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Archive for December, 2010

How to get financially fit in the new year

Tuesday, December 21st, 2010

Every year we come up with new year resolutions. Most of the resolutions’ vigor fade away as the days pass by. But, we never give up! We make another set of resolutions when the new year approaches.If you want to do this right, an interesting article from Wall Street Journal could help you.

Here is the summary of that article:

  • Max your 401k contributions.
  • Check where your moola goes, verify and validate all the cash flow
  • Lock up your credit/debit cards for a month
  • Check your current asset allocation in all the investment accounts and reshuffle
  • Knock off that nasty debt
  • Invest in yourself
  • Check your progress on the cash flow monitoring
  • Check if you can reduce your auto/home/medical insurance
  • Update your will
  • Open 529 accounts if you have children or grand-children

Read the article here for more details.

Mutual funds that use covered call strategy – Part 2

Sunday, December 5th, 2010

This post is an extension of Mutual funds that use covered call strategy that was published on Dec 2, 2008. Here are some more mutual funds that use covered call strategy apart from EROAX that was discussed earlier.

Goldman Sachs U.S. Equity Dividend and Premium Fund (GSPAX) uses covered call strategy to outperform S&P 500. This fund writes calls that cover from 15% to 35% of the portfolio. This fund writes covered calls mainly on S&P500 index options.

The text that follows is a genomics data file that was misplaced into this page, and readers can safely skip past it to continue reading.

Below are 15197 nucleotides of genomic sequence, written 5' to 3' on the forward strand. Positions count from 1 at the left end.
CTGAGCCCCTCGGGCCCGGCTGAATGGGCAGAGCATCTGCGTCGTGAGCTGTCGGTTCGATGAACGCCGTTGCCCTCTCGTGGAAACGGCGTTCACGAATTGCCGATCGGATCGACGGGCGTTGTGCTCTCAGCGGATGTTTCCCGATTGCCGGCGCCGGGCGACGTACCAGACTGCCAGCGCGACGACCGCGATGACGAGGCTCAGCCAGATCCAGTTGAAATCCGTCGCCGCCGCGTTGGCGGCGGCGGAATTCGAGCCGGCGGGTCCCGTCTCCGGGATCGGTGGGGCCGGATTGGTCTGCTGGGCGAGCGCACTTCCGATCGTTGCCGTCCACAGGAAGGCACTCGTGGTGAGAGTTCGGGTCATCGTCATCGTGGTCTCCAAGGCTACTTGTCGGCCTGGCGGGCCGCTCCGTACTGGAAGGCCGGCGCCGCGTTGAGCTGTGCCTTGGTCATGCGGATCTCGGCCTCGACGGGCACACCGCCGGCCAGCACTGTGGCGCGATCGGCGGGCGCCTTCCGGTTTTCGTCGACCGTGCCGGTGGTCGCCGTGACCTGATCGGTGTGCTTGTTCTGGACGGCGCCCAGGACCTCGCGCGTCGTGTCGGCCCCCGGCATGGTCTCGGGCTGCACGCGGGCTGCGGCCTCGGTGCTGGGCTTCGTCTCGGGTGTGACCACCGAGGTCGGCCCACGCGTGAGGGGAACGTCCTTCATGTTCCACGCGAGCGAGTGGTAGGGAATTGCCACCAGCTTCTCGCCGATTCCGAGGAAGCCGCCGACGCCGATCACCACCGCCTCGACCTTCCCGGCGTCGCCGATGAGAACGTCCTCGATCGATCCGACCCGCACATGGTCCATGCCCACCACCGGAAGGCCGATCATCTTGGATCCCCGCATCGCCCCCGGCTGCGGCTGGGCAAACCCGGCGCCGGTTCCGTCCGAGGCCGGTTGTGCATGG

Eaton Vance Tax-Managed Buy-Write Income (ETB) is a closed-end fund that also uses covered call strategy. Its stock portfolio roughly tracks S&P 500 and writes covered calls on S&P500 index call options.

The idea behind covered call mutual funds is that portfolio can be hedged against the market swings using the covered call options. If the stocks go up, the stock portfolio’s gain will be up. If the stocks go down, the stock portfolio’s loss will be offset by gains in the covered calls.

However, this strategy can help only to some extent. Gains from covered call options are limited. If the stock’s price goes down dramatically, covered call options can’t completely offset the stock loss. In this case, stock portfolio would suffer serious losses. Covered call strategy would work for mutual funds only if the stock portfolio doesn’t suffer from violent swings. This is why most of the covered call mutual fund managers structure their stock portfolio to imitate S&P 500.

Disclosure: I do not own the mutual funds mentioned in this post.

Related Link: Mutual funds that use covered call strategy

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